I had figured tuition was about 1-2k cheaper. I guess Karen O'Malley isn't as honest as I have thought. Damn when bi-characters go and become a bit more shady just like that...

And thanks for the link to the tfl-site. I feel a bit silly. I'm regularly at that site, but hadn't actually consulted it this time... :/

11-12-2009, 03:59 PM
Last time I was down there, I was surprised how near the Thames some of the grim estates were. You'd cut down a couple of streets and find yourself in knife city.

11-12-2009, 04:49 PM
When is the book set? There used to be a government-sponsored Assisted Places scheme that helped bright kids get into independent schools, but it was abolished by Blair in 1997.

11-12-2009, 05:33 PM
Oh, it's unmentioned present time, thought it would have been interesting to set it in Thatchers time with Section 28 and the poll tax troubles...

11-13-2009, 01:01 PM
You might want to check rent prices in London. A single bed flat is about a minimum of 8K per annum (700 per month), there are cheaper places but they're few and far between.

If your MC's mother is living with someone else and not paying rent she could maybe afford the fees, assuming that they are only 7-10K. Although I think Waylander's numbers are too low but can't verify, it's strange how private schools aren't upfront about their fees.

As a 'poor' person your MC would face difficulties at a private school from other children and parents. Although a lot of children get taken to and from school by their nannies (this is what my wife used to do) who would not be judgmental. At the same time they will also be treated badly by the other council brats on the estate. Private schools usually require a unifrom to be worn as well, although that may be changing for some institutions.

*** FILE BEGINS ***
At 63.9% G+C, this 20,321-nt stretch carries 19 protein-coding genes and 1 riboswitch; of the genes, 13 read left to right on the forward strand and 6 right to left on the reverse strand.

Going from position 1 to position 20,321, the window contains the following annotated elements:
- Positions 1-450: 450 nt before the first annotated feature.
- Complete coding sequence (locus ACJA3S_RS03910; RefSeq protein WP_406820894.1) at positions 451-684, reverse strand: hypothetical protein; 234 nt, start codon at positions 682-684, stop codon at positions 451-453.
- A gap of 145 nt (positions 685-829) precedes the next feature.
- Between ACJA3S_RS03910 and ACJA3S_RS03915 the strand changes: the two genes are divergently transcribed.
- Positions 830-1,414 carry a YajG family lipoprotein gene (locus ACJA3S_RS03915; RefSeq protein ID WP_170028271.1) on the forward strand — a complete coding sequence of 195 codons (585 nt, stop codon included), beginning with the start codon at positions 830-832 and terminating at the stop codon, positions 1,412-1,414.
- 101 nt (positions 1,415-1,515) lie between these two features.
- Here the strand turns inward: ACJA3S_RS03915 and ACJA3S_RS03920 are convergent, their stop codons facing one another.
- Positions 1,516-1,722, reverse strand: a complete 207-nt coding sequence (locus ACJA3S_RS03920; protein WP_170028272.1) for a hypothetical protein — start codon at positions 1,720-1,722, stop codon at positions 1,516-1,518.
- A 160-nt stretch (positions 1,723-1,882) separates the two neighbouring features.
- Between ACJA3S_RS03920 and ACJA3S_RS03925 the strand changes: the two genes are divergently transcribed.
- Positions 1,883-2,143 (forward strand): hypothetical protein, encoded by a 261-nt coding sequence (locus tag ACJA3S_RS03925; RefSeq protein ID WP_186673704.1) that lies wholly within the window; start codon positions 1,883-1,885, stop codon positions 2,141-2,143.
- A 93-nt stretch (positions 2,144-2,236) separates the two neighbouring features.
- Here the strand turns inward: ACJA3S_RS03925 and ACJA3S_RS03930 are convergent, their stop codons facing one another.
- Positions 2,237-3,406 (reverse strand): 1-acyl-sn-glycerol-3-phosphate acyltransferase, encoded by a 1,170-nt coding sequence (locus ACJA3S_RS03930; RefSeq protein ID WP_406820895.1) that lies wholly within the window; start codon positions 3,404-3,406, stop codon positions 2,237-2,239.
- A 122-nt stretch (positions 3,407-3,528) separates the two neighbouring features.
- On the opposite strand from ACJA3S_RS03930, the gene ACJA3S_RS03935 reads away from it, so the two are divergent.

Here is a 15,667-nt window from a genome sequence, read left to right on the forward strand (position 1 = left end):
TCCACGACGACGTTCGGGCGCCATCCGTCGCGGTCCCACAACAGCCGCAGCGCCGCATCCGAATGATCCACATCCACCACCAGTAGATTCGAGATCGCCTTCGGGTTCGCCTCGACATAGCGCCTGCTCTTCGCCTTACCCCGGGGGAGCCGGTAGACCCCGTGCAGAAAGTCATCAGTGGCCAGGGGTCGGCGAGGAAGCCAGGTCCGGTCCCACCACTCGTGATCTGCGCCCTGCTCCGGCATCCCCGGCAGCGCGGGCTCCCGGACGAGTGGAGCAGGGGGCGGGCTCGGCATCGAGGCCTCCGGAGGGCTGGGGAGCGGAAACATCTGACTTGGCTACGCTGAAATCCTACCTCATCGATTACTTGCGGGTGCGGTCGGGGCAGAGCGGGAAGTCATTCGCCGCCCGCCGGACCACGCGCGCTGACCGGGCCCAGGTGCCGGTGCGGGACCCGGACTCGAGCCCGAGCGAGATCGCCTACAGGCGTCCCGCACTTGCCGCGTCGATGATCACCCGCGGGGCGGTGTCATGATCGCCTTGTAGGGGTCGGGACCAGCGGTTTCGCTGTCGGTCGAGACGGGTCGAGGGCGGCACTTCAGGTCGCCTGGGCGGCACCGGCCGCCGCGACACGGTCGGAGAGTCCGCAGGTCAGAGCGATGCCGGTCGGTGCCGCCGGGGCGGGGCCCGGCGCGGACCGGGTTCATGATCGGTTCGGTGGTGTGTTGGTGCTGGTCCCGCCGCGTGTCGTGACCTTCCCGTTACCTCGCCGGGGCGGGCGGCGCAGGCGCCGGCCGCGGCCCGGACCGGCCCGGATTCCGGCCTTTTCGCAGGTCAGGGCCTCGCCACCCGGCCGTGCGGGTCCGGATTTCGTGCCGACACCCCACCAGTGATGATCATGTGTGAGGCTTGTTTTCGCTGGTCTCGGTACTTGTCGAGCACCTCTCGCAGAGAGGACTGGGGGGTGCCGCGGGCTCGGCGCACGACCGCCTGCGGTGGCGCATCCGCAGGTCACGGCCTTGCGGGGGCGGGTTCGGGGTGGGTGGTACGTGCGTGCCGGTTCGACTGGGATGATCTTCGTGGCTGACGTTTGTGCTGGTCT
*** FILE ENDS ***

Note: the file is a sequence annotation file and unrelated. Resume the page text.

Some schools require the pupils to pass entrance exams and 'keep up their grades' regardless of how much you pay. There are a lot of wealthy people living in London and competition is fierce.

Also going to a private school will have a strong effect on your MC's character.

11-13-2009, 01:25 PM
I've figured about 1000 per month for a two bedroom flat, which is some sort of half-guesstimate of Peckham prices. I think that's a reasonable assumption.

I just need to figure out how to bridge the gap, because my MCs mother is a formidable woman that does not intend for her boy to be unemployed, a father, and with no hope at 20.

And yes, Michael does not have an easy time. He's "that posh fag" in Gardens, and he's not liked in his school.

11-13-2009, 02:02 PM
That's prices for privately rented accommodation. Council/housing association rents are lower

11-13-2009, 04:58 PM
Oddly enough Gumtree will give you a good idea of flats to rent in Peckham:


Council housing availability is variable, and cna be difficult to get, once you've got it you're goood though.

11-13-2009, 05:29 PM
Digging around is actually quite interesting. Informative even. There is so many levels at work here - from the national taxman to the council. There's many benefits open to an employed single mother.

But the easiest will be to resurrect Michael's father from the dead, move him sufficiently far away, and just have him pay child maintenance that will cover the difference, and have him not return Michael's calls.

But, thanks for persisting with me and my maybe naive questions about this. :)

11-13-2009, 06:00 PM
Single mothers get priority on housing lists so it is fairly possible that she would get a council flat.